Two men who were competing in a Wisconsin Ironman 70.3 triathlon over the weekend both sadly died in what officials are calling a “tragic coincidence.”
Todd Mahoney and Michael McCulloch died on Sunday while competing in the swim portion of the three-part race, according to the Madison Fire Department, who treated the athletes during the “separate emergencies.”
Mahoney, 38, an apparatus engineer with the Madison Fire Department, and McCulloch, 61, a longtime director of Meat, Deli, and Bakery at Certco Inc., were rescued from Lake Monona by fire officials and transported to SSM Health St. Mary’s Hospital.
Fire officials said McCulloch was pronounced dead at the local hospital, but Mahoney, who was rescued at 8:52 a.m., remained in critical condition and “fought for his life over the next 48 hours” until Tuesday when he sadly passed away.
Their bodies were later identified by the Dane County Medical Examiner’s Office, who have been conducting forensic autopsies since Monday.
In a press release obtained by PEOPLE, the medical examiner said McCulloch’s death “was consistent with an accidental drowning due in part to a medical event.” Results from Mahoney’s autopsy have not yet been announced.
Additional testing is currently being performed by the medical examiner and both their deaths remain under investigation by Dane County Sheriff’s Office and the Dane County Medical Examiner’s Office.
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The Ironman 70.3 is a three-part race that includes a 1.2-mile swim, 56-mile bike ride and a 13.1-mile run. Sunday’s event in Madison kicked off at 7 a.m. and was scheduled to wind down with an awards ceremony by 4 p.m., according to their website.
Shortly after news of the men’s deaths, race officials issued a statement on Sunday where they reiterated the importance of their competitors’ safety and well-being.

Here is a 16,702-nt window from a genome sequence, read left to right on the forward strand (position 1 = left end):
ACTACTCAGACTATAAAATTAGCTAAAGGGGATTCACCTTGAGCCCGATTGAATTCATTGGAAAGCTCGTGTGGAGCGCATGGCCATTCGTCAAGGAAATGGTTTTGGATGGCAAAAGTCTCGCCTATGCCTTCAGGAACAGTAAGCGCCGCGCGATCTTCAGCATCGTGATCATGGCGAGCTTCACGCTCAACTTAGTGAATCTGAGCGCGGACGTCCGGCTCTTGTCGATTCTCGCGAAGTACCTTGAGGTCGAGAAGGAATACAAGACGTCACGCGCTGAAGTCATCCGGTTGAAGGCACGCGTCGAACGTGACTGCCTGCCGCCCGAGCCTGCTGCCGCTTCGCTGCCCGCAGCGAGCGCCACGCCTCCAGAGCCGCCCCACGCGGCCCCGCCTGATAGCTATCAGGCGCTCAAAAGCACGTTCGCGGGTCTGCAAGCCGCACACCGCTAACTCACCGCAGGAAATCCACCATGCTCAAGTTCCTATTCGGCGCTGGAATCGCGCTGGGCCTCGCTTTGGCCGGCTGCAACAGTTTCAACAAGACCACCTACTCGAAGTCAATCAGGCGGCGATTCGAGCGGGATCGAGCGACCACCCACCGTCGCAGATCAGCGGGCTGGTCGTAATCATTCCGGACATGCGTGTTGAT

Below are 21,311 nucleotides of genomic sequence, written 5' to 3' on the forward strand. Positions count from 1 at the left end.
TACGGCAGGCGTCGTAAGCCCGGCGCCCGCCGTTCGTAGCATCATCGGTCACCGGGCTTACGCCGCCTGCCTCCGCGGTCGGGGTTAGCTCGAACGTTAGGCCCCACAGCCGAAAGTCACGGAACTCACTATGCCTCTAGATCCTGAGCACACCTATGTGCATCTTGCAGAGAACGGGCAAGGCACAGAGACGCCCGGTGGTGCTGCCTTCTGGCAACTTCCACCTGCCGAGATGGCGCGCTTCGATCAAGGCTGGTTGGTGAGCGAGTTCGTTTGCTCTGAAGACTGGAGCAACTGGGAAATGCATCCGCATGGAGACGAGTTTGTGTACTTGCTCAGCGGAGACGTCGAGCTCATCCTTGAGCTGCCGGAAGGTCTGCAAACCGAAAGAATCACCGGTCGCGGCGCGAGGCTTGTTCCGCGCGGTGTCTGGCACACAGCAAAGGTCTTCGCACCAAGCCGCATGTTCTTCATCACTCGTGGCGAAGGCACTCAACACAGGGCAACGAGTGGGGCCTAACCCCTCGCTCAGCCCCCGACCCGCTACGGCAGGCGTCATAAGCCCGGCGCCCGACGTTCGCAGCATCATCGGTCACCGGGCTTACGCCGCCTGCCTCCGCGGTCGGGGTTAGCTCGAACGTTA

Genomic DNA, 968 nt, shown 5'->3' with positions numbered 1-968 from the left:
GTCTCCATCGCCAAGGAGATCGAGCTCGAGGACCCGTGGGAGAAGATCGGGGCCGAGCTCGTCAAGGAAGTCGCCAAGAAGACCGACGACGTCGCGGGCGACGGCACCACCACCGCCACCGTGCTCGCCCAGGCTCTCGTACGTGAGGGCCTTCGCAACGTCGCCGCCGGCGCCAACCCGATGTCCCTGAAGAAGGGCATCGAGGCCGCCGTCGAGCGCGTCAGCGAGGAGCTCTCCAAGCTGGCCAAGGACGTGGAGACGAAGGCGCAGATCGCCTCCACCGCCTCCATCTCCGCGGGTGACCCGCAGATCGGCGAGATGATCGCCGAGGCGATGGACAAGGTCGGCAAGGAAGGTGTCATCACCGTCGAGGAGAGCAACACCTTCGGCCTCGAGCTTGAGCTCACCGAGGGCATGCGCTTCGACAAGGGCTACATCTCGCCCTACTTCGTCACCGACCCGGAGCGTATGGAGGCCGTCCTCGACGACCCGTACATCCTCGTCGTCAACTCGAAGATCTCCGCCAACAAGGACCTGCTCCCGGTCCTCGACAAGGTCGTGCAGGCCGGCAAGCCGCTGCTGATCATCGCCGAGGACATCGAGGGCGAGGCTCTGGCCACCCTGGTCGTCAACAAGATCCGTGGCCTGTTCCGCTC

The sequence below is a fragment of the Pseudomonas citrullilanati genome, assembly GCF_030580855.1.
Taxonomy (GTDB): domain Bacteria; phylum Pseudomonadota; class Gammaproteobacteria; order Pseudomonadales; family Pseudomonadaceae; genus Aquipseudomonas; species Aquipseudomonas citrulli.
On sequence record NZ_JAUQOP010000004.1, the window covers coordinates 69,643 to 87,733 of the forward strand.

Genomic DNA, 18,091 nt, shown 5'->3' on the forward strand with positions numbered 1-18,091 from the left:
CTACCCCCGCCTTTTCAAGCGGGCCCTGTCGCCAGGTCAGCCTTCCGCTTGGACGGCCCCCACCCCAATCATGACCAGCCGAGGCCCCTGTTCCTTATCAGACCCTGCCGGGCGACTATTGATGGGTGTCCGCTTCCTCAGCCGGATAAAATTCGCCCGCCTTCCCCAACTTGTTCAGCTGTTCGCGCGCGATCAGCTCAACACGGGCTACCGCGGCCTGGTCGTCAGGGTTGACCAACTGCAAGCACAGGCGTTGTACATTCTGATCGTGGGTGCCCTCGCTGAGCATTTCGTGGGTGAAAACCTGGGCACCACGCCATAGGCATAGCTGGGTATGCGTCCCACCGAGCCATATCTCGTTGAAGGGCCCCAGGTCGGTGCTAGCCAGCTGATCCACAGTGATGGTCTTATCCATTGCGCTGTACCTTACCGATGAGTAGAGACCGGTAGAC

“The well-being of our competitors is paramount and we are grateful for the effort and quick support of medical personnel,” Ironman said in a statement, obtained by WKOW.
“We will continue to work with the local authorities to gather all the details on these incidents and will continue to do everything possible to provide a safe environment for our athletes,” race officials continued. “In respect of the families and athletes privacy, we will have no further comment at this time.”
Ironman tells PEOPLE in a statement, “During the swim portion of Sunday’s IRONMAN 70.3 Wisconsin, two race participants required medical assistance in separate and unrelated incidents that resulted in their transport to a nearby Madison hospital where they later passed away.”
“The entire IRONMAN team and community are profoundly saddened by the passing of both athletes,” the statement continues. “We mourn with their families and friends whom we will continue to support.
“We are thankful for the quick action taken by medical personnel on race day and remain committed to working with the local authorities in providing the safest environment possible for our athletes,” Ironman adds.
On Tuesday, Madison’s Mayor Satya Rhodes-Conway issued a statement in which she expressed her condolences over the loss of the two men.
“My thoughts are with the families and loved ones of the two athletes who died while competing in the Half Iron Man on Sunday,” Rhodes-Conway wrote. “We know that in the past this, and other Madison athletic events, have been safe and fun competitions for both participants and their families.”
“It is a tragic coincidence that two men died competing in the same event,” she continued. “I know that the investigation into these incidents will continue, and we look forward to assuring that all proper safety precautions are in place for this event and others throughout the summer and year.”
Mahoney, a native of Reedsburg, was a nine-year veteran of the Madison Fire Department and became a firefighter in 2010, according to his former employers.
Before working as an apparatus engineer at Fire Station 1 and an occasional chief’s aide for Command Car 31, he served as a paramedic at Fire Station 8. Mahoney is survived by his wife and their three young sons, according to the fire department.
In McCulloch’s obituary, the Cottage Grove resident was remembered for his love of staying active through triathlon, biking, ballroom dancing and hiking, and his ability to leave an impact on everyone he crossed paths with.
“He touched the lives of so many through his family, friends, work, and hobbies,” his family wrote. “His one-liners would bring raucous laughter to a group, while his empathy and compassion one-on-one was genuine and comforting.”
McCulloch leaves behind his wife Lisa and their daughter Erin, in addition to his extended family and siblings.
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